Dr Liang Joo Leow OAM
A man of one world but many voices
2019 UNE Alumni Achievement Award Recipient
A childhood tuned into the BBC World Service on shortwave radio shows in the polished accent of Dr Liang Joo Leow. Even so, many of this dermatologist and skin surgeon's patients are surprised to learn that he moonlights as a voice artist and simultaneous interpreter.
Liang Joo has voiced international campaigns for the likes of Tourism WA and the University of Technology Sydney, and has interpreted for Australian, British, US, Canadian, Indonesian and Malaysian heads of state at meetings of the G20, United Nations and World Bank. And he credits his UNE Bachelor of Arts (Linguistics) degree with opening up a world of opportunities.
"I always wanted to study Arts, but it was too fiddly juggling a combined Arts and Medicine degree at the first university I attended, so I put the thought on the backburner," says the winner of a 2019 UNE Alumni Achievement Award. "I enrolled in the UNE degree by distance in the first year of my dermatology training, to study languages and linguistics in my spare time. It was a way to formalise and cement the knowledge I already had. I found the units in Pure Linguistics fascinating; for the first time I was learning about languages as a science, rather than learning specific languages as humanities subjects."
During his childhood in Malaysia, Liang Joo discovered he had a good ear for different languages and by the age of twelve he could speak four fluently. Moving to Australia at the age of 14, he decided to study medicine after high school but maintained a personal passion for linguistics. Its applications - as a means of helping to maintain his patients’ intertwined cultural identities and health and wellbeing - are central to his professional practice today.
"Ours is a very multicultural society, yet language and cultural knowledge in Australia lags far behind that of most of the world," says Liang Joo, who now speaks English, Indonesian, Malay, Hokkien and Teochew, and understands Cantonese, Mandarin and French. "Too often medical practitioners do not provide their patients with a means of communicating in their native language. I'm still surprised by how few avail themselves of the free interpreter service provided by the Australian Government, since poor communication is fraught with problems, is more time-consuming overall, and can result in deficient health care."
As a non-executive director of Multicultural Care (a unique, in-home disability and aged care organisation for 600 clients from over 40 language groups) as well as Community First Step (a provider of community services in south-west Sydney), Liang Joo says he sees first-hand how languages open a window to understanding differences. "Without necessarily being immersed in a culture, the study of language is accompanied by cultural understanding; it gives you an acute awareness of the non-verbal cues and cultural inferences that can help you to avoid misinterpretation," he says. "At a high-level political meeting, these can have a major influence on the outcome of discussions."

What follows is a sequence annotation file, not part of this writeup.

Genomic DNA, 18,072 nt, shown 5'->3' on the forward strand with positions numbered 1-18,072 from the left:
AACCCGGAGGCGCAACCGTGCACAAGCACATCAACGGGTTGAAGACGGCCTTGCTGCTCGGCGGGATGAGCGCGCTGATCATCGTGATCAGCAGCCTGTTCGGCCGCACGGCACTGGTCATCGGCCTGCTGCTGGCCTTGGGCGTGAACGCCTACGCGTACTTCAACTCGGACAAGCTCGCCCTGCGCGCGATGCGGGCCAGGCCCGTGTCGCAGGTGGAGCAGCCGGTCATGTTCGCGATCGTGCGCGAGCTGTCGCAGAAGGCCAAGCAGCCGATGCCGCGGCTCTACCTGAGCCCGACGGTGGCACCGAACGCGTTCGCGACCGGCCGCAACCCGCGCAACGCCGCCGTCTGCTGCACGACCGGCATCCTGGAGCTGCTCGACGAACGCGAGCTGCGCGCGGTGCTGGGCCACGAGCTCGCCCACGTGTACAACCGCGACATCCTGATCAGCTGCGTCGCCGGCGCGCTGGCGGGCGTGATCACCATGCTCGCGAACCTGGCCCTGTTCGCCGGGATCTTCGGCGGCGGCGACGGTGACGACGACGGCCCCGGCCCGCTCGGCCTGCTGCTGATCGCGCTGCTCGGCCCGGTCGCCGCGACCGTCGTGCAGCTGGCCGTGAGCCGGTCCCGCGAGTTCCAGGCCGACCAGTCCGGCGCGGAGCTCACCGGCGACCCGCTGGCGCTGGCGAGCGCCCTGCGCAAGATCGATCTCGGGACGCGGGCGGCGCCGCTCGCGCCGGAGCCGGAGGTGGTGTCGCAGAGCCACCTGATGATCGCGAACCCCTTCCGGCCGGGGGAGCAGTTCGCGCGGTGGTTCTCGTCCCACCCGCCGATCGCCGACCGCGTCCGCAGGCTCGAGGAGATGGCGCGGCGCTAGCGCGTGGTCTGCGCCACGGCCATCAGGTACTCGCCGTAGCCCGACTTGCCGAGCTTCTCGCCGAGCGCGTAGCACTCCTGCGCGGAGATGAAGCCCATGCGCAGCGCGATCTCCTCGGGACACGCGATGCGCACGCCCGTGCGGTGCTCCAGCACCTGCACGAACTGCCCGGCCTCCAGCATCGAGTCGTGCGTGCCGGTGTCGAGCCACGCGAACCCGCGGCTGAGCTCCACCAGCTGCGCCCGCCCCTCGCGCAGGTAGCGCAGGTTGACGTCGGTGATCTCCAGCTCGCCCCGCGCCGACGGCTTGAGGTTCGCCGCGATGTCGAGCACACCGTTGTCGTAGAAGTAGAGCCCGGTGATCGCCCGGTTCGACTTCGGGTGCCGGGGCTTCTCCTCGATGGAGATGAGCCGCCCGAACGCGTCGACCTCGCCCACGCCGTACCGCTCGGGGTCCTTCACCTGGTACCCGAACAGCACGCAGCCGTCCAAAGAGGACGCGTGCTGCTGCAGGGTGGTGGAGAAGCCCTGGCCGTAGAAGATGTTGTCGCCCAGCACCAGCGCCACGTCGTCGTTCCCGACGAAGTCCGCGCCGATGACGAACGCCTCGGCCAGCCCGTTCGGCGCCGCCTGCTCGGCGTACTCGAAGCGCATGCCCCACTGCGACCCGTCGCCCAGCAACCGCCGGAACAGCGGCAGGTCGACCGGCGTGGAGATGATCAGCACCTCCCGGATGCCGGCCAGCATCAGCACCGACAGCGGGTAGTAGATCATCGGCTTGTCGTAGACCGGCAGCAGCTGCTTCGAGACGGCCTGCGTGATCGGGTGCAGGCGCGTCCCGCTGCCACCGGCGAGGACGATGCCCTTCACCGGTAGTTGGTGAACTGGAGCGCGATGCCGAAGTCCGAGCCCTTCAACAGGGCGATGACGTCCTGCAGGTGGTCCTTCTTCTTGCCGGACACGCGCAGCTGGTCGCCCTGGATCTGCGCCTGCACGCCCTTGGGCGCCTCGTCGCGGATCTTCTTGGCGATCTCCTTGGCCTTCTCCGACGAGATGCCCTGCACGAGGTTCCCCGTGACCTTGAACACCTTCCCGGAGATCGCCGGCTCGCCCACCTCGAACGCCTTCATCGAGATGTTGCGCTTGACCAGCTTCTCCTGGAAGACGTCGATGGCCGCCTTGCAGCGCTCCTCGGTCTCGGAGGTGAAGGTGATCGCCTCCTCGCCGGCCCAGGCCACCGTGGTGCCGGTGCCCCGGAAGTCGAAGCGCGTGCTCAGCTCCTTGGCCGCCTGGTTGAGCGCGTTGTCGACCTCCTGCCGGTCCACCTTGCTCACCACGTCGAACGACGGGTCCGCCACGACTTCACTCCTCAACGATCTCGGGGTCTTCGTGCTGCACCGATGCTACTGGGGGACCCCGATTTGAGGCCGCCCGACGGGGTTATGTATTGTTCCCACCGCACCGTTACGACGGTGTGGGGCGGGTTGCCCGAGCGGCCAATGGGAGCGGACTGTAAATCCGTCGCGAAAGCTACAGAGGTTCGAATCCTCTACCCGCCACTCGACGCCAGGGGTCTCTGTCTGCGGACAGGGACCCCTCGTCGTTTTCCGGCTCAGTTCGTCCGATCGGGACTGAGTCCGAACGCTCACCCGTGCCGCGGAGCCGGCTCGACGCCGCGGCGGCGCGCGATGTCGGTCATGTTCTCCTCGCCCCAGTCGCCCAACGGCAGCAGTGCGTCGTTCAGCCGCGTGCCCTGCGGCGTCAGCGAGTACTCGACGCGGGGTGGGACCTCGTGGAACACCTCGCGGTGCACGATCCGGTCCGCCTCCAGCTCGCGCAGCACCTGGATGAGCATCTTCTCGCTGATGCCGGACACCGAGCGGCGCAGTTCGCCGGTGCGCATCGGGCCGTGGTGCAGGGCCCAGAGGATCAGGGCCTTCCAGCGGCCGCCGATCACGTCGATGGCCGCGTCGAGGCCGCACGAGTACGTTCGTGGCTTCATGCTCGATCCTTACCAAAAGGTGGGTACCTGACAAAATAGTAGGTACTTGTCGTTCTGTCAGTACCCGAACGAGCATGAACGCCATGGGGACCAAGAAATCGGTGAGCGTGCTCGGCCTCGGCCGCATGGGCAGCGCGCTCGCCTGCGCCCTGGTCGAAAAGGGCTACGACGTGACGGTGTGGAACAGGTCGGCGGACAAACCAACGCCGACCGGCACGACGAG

Liang Joo is a consultant dermatologist with surgical privileges at St Vincent's Private Hospital, making him one of only three dermatologists nationally who regularly operate in theatres at a major teaching hospital. He became the first dermatologist appointed to the Therapeutic Goods Administration, in 2017, and is a Fellow of the Australasian College of Dermatologists as well the prestigious American College of Mohs Surgery (microscopic surgery to treat skin cancer). He is also a medical educator, and advocates for undergraduate education in dermatology through his roles as a Conjoint Senior Lecturer at the University of New South Wales and an Adjunct Clinical Senior Lecturer at the University of Notre Dame.
All this makes for a very busy professional life, but linguistics adds an extra dimension. What began in the early days as a sideline in subtitling and foreign language narration for SBS has blossomed into a career as a voice artist, with Liang Joo now represented by a leading voice talent agency. "I am often called upon for voice-overs in a variety of native and foreign English accents on radio and TV. It requires a level of intricate control of your speech to take direction from an advertising director and produce the desired sounds, but this can be very satisfying."
Liang Joo also belongs to the International Association of Conference Interpreters and the American Association of Language Specialists. "Among the highlights of my linguistics work has been interpreting at press conferences during the Sydney Olympic Games, and interpreting the Schapelle Corby verdict trial for a live national television broadcast with only an audio-visual feed from the courtroom in Indonesia," he says. "I was also a passenger on the Canadian Governor-General’s personal jet during a visit to Malaysia, when I had the honour of meeting the King of my country of birth, which brought everything full circle."
For more information about the 2019 Alumni Awards